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Meditation XIII


WE say that the world is made of sea and land, as though they were equal; but we know that there is more sea in the Western than in the Eastern hemisphere. We say that the firmament is full of stars, as though it were equally full; but we know that there are more stars under the Northern than under the Southern pole. We say the elements of man are misery and happiness, as though he had an equal proportion of both, and the days of man vicissitudinary, as though he had as many good days as ill, and that he lived under a perpetual equinoctial, night and day equal, good and ill fortune in the same measure. But it is far from that; he drinks misery, and he tastes happiness; he mows misery, and he gleans happiness; he journeys in misery, he does but walk in happiness; and, which is worst, his misery is positive and dogmatical, his happiness is but disputable and problematical: all men call misery misery, but happiness changes the name by the taste of man. In this accident that befalls me, now that this sickness declares itself by spots to be a malignant and pestilential disease, if there be a comfort in the declaration, that thereby the physicians see more clearly what to do, there may be as much discomfort in this, that the malignity may be so great as that all that they can do shall do nothing; that an enemy declares himself then, when he is able to subsist, and to pursue, and to achieve his ends, is no great comfort. In intestine conspiracies, voluntary confessions do more good than confessions upon the rack; in these infections, when nature herself confesses and cries out by these outward declarations which she is able to put forth of herself, they minister comfort; but when all is by the strength of cordials, it is but a confession upon the rack, by which, though we come to know the malice of that man, yet we do not know whether there be not as much malice in his heart then as before his confession; we are sure of his treason, but not of his repentance; sure of him, but not of his accomplices. It is a faint comfort to know the worst when the worst is remediless, and a weaker than that to know much ill, and not to know that that is the worst. A woman is comforted with the birth of her son, her body is eased of a burden; but if she could prophetically read his history, how ill a man, perchance how ill a son, he would prove, she should receive a greater burden into her mind. Scarce any purchase that is not clogged with secret incumbrances; scarce any happiness that hath not in it so much of the nature of false and base money, as that the allay is more than the metal. Nay, is it not so (at least much towards it) even in the exercise of virtues? I must be poor and want before I can exercise the virtue of gratitude; miserable, and in torment, before I can exercise the virtue of patience. How deep do we dig, and for how coarse gold! And what other touchstone have we of our gold but comparison, whether we be as happy as others, or as ourselves at other times? O poor step toward being well, when these spots do only tell us that we are worse than we were sure of before.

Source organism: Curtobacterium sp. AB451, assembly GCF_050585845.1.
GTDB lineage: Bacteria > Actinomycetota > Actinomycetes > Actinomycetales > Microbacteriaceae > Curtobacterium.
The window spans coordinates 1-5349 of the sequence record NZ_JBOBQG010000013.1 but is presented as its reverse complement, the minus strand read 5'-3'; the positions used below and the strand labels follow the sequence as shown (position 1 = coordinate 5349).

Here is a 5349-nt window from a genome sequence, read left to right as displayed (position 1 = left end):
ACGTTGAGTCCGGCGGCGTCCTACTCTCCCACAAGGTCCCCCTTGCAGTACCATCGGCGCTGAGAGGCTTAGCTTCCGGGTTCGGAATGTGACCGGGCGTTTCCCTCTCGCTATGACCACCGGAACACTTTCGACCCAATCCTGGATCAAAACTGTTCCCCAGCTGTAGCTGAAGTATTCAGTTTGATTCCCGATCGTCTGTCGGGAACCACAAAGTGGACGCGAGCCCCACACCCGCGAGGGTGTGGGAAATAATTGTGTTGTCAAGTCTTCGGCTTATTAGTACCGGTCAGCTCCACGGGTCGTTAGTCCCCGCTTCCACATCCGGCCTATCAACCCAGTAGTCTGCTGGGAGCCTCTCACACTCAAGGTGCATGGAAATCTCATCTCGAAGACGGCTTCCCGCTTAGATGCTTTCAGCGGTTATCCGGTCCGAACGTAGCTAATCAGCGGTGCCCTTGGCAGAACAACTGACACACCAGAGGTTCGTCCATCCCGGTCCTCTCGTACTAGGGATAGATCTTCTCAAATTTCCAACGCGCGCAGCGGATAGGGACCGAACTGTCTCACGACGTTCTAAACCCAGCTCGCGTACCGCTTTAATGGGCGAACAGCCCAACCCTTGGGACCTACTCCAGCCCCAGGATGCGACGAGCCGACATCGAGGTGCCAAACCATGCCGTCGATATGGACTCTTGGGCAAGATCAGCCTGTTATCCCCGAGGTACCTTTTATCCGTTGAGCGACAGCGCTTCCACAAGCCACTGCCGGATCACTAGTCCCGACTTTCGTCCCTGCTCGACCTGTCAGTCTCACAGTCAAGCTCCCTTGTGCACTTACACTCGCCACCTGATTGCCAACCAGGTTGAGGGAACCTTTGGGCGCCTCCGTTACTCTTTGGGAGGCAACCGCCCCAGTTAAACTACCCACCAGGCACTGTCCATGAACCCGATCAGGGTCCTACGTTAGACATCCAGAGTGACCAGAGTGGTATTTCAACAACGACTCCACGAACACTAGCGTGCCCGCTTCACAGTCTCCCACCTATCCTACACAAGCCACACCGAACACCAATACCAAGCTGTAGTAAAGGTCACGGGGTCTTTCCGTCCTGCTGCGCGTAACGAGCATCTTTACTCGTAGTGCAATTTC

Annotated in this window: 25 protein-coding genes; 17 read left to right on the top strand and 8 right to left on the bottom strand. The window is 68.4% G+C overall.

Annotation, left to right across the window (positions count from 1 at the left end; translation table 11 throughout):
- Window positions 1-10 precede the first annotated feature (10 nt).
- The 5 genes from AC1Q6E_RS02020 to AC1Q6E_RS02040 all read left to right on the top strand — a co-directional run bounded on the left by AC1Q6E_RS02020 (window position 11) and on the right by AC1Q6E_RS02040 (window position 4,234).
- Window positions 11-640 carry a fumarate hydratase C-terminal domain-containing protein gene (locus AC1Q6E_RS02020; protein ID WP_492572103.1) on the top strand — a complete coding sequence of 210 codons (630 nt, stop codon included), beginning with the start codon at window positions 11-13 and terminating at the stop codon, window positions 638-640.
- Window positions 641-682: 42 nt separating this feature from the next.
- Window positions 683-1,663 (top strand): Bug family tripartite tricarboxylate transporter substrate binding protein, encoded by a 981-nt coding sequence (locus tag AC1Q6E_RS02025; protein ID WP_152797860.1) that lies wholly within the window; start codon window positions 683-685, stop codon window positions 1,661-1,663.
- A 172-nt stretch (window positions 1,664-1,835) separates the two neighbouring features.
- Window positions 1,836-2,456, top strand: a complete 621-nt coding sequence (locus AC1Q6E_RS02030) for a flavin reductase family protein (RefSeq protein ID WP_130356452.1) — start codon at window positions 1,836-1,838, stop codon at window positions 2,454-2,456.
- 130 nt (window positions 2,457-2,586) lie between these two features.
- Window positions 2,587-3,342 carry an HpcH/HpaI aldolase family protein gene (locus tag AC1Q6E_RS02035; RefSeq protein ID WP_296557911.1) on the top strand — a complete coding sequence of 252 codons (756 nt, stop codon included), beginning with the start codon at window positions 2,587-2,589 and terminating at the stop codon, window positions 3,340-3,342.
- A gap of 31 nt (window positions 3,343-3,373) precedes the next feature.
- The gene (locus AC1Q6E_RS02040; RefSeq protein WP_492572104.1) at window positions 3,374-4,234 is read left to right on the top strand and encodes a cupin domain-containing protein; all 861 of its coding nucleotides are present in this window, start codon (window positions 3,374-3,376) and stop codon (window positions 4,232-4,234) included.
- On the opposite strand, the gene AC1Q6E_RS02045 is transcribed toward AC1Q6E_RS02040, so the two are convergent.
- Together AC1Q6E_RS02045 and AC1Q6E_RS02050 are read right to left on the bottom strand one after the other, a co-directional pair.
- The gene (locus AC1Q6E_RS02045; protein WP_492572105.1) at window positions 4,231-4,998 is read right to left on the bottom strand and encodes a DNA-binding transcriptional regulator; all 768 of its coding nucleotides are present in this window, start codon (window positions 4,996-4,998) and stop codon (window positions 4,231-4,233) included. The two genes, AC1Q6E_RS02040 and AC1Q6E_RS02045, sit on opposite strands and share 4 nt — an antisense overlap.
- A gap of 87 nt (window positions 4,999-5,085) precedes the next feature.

John Donne